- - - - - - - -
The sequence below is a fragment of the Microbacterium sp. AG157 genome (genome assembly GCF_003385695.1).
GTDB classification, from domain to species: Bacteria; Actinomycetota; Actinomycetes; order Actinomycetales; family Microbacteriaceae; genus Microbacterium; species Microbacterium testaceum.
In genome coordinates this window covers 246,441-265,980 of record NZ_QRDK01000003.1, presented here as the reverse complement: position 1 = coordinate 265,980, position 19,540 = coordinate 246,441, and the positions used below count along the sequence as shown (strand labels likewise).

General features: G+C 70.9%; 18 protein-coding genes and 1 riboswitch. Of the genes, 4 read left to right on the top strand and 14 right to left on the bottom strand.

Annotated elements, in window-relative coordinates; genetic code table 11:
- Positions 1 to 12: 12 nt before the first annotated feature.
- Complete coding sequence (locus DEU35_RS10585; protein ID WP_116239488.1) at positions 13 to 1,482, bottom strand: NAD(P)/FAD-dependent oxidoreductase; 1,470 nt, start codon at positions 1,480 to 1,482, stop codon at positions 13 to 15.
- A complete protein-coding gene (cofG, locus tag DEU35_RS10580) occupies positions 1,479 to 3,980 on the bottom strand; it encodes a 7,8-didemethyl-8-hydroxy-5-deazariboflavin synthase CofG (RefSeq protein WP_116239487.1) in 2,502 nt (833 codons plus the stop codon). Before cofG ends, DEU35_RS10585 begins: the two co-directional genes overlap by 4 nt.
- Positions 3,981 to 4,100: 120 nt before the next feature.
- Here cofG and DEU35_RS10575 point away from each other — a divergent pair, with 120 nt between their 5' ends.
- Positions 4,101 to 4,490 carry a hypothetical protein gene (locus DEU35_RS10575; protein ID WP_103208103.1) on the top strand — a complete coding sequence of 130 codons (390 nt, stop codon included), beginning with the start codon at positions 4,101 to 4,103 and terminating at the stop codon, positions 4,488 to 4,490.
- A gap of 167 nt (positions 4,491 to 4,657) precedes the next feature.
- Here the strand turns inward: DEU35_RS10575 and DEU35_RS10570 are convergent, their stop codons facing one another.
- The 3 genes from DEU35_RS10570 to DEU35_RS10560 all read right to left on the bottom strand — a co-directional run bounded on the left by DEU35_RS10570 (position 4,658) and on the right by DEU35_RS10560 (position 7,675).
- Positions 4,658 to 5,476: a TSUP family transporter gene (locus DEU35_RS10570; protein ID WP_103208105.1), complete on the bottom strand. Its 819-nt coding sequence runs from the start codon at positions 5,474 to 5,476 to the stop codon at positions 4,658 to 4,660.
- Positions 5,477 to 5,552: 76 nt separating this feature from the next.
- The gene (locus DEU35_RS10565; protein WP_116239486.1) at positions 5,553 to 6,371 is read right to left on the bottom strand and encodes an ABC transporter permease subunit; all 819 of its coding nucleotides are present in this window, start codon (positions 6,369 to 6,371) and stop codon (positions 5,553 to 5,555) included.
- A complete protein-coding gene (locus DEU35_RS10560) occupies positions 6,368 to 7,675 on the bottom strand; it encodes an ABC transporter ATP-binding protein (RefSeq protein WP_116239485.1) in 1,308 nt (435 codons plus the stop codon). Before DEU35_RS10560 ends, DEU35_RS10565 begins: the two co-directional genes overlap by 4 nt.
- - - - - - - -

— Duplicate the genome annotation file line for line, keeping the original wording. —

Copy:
The sequence below is a fragment of the Microbacterium sp. AG157 genome (genome assembly GCF_003385695.1).
GTDB classification, from domain to species: Bacteria; Actinomycetota; Actinomycetes; order Actinomycetales; family Microbacteriaceae; genus Microbacterium; species Microbacterium testaceum.
In genome coordinates this window covers 246,441-265,980 of record NZ_QRDK01000003.1, presented here as the reverse complement: position 1 = coordinate 265,980, position 19,540 = coordinate 246,441, and the positions used below count along the sequence as shown (strand labels likewise).

General features: G+C 70.9%; 18 protein-coding genes and 1 riboswitch. Of the genes, 4 read left to right on the top strand and 14 right to left on the bottom strand.

Annotated elements, in window-relative coordinates; genetic code table 11:
- Positions 1 to 12: 12 nt before the first annotated feature.
- Complete coding sequence (locus DEU35_RS10585; protein ID WP_116239488.1) at positions 13 to 1,482, bottom strand: NAD(P)/FAD-dependent oxidoreductase; 1,470 nt, start codon at positions 1,480 to 1,482, stop codon at positions 13 to 15.
- A complete protein-coding gene (cofG, locus tag DEU35_RS10580) occupies positions 1,479 to 3,980 on the bottom strand; it encodes a 7,8-didemethyl-8-hydroxy-5-deazariboflavin synthase CofG (RefSeq protein WP_116239487.1) in 2,502 nt (833 codons plus the stop codon). Before cofG ends, DEU35_RS10585 begins: the two co-directional genes overlap by 4 nt.
- Positions 3,981 to 4,100: 120 nt before the next feature.
- Here cofG and DEU35_RS10575 point away from each other — a divergent pair, with 120 nt between their 5' ends.
- Positions 4,101 to 4,490 carry a hypothetical protein gene (locus DEU35_RS10575; protein ID WP_103208103.1) on the top strand — a complete coding sequence of 130 codons (390 nt, stop codon included), beginning with the start codon at positions 4,101 to 4,103 and terminating at the stop codon, positions 4,488 to 4,490.
- A gap of 167 nt (positions 4,491 to 4,657) precedes the next feature.
- Here the strand turns inward: DEU35_RS10575 and DEU35_RS10570 are convergent, their stop codons facing one another.
- The 3 genes from DEU35_RS10570 to DEU35_RS10560 all read right to left on the bottom strand — a co-directional run bounded on the left by DEU35_RS10570 (position 4,658) and on the right by DEU35_RS10560 (position 7,675).
- Positions 4,658 to 5,476: a TSUP family transporter gene (locus DEU35_RS10570; protein ID WP_103208105.1), complete on the bottom strand. Its 819-nt coding sequence runs from the start codon at positions 5,474 to 5,476 to the stop codon at positions 4,658 to 4,660.
- Positions 5,477 to 5,552: 76 nt separating this feature from the next.
- The gene (locus DEU35_RS10565; protein WP_116239486.1) at positions 5,553 to 6,371 is read right to left on the bottom strand and encodes an ABC transporter permease subunit; all 819 of its coding nucleotides are present in this window, start codon (positions 6,369 to 6,371) and stop codon (positions 5,553 to 5,555) included.
- A complete protein-coding gene (locus DEU35_RS10560) occupies positions 6,368 to 7,675 on the bottom strand; it encodes an ABC transporter ATP-binding protein (RefSeq protein WP_116239485.1) in 1,308 nt (435 codons plus the stop codon). Before DEU35_RS10560 ends, DEU35_RS10565 begins: the two co-directional genes overlap by 4 nt.